I’ve always prided myself as being a “go-with-the-flow” person. I’m okay with unknowns, and I love a good plot twist.
Last minute change-up in plans? No problem!
I tend to consider myself fairly flexible–but even generally flexible people reach a point in life where they feel stretched beyond their comfort zone.
Back in April, I made a pretty big change in my life: I left grad school, and this was essentially my internal monologue:
While my passion for people and relationships continued to grow during my classes, there was a deep longing for the creativity I once had in my undergrad courses.
I have usually had a knack for spotting silver linings, and pointing out the little things that make life more vibrant and meaningful, but with every day that passed, I was starting to feel that natural ability start to slip into cynical sinkhole.
Now don’t get me wrong, the world needs counselors, but even while I am not incredibly emotional, I am empathetic–I’m not one to cry, but I pick up on the pain of others, and talking about that pain in my classes all day started to take its toll, and I started to lose some of my soft side.
One day during one of my counseling classes, we were put into groups and asked to do a team building exercise that required us to pick an item out of our backpacks and pitch an advertisement for the product.
When the challenge was announced, I felt the most alive I had ever felt during class. My brain buzzed with ideas, and I could barely sit in my seat as I bounced my thoughts off of my group members.
I felt creative and engaged, and my heart sped up the way it does when you put on an outfit that you really like, or when you come up with that perfect, clever line to say to your friends in the moment, rather than 3 hours later. My group ended up winning the challenge, and in that moment, I felt the absence of the teamwork, public speaking, and creativity that I relished in my undergraduate classes.
That’s when I realized something: since I started my classes, I had stopped writing. I had stopped creating. I had seen some of the things that I once thrived on begin to fall to the wayside, and I didn’t really feel like myself anymore. I wasn’t doing what I was made to do.
So I decided to stop my classes and start applying for jobs.
Now this switch-up felt freeing and fun, and right, but it didn’t play out the way I imagined it in my head. I didn’t tell many people I left school, because I wanted to find a job before I made the announcement.
Call me naive, but I pictured myself finding a job within the first couple months of starting my job search, and as I sit here writing this, I am still (as the kids are saying these days) “funemployed.”
Except it’s not so fun anymore. I wake up every morning and fill out applications for every job I can find, and each response has come back the same, “Sorry, we are looking for someone with more experience.”
After the first ten rejections, I was still feeling fine, but once I hit twenty, I stopped counting and started to feel discouraged.
PS, this is what imagine all of the HR People look like when they are reading my applications ^
I procrastinated writing about my decision to leave school until after I had a new job to tag onto the end of the post, you know, something to validate my decision and make it look a little more competent and together.
But as I scrolled through my social media feed the other day, I thought about how I wasn’t accurately portraying myself. While I am recently engaged to an amazing guy, celebrating the weddings of close friends, and sharing precious time with family members, there’s a lot of mess and confusion in my life as well, and I have been pretty intentional about hiding that from my social media feeds. The joyful, put-together moments in my life have served as somewhat of a smoke screen for the obscure details in my life that are still up in the air.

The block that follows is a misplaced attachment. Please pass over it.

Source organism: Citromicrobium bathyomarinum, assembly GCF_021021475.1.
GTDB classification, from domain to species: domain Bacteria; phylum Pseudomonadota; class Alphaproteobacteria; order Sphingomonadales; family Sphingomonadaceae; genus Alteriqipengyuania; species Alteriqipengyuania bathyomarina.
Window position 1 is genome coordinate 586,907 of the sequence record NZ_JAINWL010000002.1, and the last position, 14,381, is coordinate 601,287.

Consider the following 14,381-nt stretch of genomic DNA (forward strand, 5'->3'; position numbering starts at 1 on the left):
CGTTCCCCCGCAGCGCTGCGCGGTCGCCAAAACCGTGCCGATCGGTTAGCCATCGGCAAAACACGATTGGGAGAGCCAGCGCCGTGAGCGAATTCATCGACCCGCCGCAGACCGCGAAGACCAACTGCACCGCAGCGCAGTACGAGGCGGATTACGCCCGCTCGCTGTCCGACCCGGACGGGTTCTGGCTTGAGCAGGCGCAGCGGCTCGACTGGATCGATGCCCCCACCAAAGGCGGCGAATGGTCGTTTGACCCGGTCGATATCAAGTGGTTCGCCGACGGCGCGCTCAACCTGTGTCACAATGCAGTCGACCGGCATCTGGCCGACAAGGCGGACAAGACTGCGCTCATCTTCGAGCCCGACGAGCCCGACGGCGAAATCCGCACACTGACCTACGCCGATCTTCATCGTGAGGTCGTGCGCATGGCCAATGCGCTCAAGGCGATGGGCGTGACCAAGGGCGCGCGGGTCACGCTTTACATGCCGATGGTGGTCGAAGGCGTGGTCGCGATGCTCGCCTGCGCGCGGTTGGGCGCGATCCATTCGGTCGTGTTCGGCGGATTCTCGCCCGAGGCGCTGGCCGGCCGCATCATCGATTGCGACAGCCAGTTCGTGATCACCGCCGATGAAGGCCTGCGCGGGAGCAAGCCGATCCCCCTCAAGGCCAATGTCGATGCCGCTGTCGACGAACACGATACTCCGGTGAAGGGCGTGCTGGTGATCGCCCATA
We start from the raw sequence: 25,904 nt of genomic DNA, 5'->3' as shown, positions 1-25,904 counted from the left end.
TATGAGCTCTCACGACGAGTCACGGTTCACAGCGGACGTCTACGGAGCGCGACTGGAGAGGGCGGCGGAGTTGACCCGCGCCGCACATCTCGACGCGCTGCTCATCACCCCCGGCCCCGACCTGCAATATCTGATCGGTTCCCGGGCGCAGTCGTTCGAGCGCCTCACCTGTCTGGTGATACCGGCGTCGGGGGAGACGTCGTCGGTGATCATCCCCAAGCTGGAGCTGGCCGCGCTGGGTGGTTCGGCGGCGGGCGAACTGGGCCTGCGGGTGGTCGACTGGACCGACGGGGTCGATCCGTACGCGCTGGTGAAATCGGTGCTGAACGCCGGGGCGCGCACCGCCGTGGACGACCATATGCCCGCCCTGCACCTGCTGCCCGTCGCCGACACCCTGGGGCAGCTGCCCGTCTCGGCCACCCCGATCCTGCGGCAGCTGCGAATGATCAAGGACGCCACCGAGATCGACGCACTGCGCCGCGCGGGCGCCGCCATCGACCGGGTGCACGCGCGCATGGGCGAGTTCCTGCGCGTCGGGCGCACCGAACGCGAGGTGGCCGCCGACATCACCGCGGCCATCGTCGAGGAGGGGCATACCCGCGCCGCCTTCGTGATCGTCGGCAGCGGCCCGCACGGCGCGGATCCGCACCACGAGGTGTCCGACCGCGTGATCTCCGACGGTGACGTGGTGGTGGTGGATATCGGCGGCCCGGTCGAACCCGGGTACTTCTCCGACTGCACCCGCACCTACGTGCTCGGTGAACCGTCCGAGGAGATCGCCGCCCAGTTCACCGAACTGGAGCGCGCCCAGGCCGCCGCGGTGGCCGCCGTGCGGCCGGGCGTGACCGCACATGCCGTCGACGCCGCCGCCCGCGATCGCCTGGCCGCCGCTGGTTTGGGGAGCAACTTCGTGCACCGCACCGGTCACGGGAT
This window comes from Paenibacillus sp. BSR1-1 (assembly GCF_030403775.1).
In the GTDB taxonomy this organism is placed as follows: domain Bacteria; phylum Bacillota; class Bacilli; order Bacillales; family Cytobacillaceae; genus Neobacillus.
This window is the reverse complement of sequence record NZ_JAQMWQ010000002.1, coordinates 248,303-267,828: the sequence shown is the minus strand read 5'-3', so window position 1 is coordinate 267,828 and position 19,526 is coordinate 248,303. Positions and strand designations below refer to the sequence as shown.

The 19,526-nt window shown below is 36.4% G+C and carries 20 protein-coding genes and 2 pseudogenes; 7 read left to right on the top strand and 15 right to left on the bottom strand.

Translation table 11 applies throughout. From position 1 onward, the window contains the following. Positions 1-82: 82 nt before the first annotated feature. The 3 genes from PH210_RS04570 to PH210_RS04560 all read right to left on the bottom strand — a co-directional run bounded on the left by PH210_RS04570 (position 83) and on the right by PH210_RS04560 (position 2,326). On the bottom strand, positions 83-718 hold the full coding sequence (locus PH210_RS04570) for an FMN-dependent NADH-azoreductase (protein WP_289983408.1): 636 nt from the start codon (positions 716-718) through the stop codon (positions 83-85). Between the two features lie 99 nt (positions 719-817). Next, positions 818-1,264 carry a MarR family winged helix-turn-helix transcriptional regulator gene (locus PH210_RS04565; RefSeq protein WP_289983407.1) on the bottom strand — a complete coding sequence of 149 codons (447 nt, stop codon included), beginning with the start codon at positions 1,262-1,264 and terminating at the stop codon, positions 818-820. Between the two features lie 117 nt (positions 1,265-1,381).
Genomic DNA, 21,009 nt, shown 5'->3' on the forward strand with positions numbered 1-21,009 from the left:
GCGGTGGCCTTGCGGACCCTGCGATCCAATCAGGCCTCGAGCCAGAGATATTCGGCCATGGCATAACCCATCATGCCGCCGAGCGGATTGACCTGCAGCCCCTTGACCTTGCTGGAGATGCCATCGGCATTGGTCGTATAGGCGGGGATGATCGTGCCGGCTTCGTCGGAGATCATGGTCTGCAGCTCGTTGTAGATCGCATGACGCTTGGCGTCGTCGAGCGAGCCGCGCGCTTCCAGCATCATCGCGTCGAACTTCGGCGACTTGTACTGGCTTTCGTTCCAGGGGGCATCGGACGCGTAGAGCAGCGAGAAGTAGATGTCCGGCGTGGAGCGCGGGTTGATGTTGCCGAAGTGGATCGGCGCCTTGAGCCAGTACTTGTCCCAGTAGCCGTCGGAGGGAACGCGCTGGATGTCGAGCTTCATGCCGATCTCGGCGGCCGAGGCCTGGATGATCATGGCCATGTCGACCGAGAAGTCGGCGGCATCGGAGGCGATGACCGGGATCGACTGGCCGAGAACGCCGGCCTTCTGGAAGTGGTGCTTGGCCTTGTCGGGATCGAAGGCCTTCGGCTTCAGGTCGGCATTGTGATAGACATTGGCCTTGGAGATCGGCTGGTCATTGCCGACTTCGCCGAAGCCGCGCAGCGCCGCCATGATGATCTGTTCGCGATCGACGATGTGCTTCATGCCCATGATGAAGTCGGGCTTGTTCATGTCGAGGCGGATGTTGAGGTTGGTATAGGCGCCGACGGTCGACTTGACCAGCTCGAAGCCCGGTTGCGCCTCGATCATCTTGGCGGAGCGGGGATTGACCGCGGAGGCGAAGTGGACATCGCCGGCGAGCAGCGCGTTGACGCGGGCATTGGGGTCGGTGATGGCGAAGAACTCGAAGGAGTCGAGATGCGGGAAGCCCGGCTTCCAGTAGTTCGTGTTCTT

I guess I have always thought that it’s more fun to share the way that God stepped into the chaos and tied all of the loose ends together–after everything looks like it has been tied up with a nice, pretty bow.
But sometimes I think it’s more powerful to show the questions marks and the confusion, because God is just as with us during the liminal stages as He is when things seem clear cut and scheduled.
The past few weeks, I prayed a prayer that went kind of like this:
“Hey, God. I know that you have a plan and everything, and I’m completely committed to your timeline, but I guess I just really thought that I would have a job by now. I felt pretty obedient when I left school, but I was also trusting that you would have something lined up for me…and that hasn’t happened yet. I want to do what I can to serve you during this in-between phase, so please help me see how I can do that, and how I can make the most of these loose ends.”
The response was quiet and subtle at first, as God’s responses often are. I think God speaks to us a lot more than we realize, but we just don’t clear our minds enough to hear Him. As the weeks passed, I knew what I was supposed to do:
Within the past couple weeks, I have had around 5 people ask me when I was going to start writing again. My answer was the same every time, “Once I have a little more direction about where my life is going.” But that was my pride speaking. I didn’t want people to see how I have gone months without employment or schooling.
I prayed again yesterday about what to do during the loose ends, and I got the same answer: “Write.”
So here I am, writing. I don’t really know what the next step is, but I have faith that everything is going to fall into place. So I am going to start writing again. Over the next few weeks, I am going to share some of the details about the ways God has blessed me during the unknowns, and how I am learning lessons in faith, humility, and gratitude.
So thank you for joining me in the loose ends. I don’t have it all together, but I serve a God who does.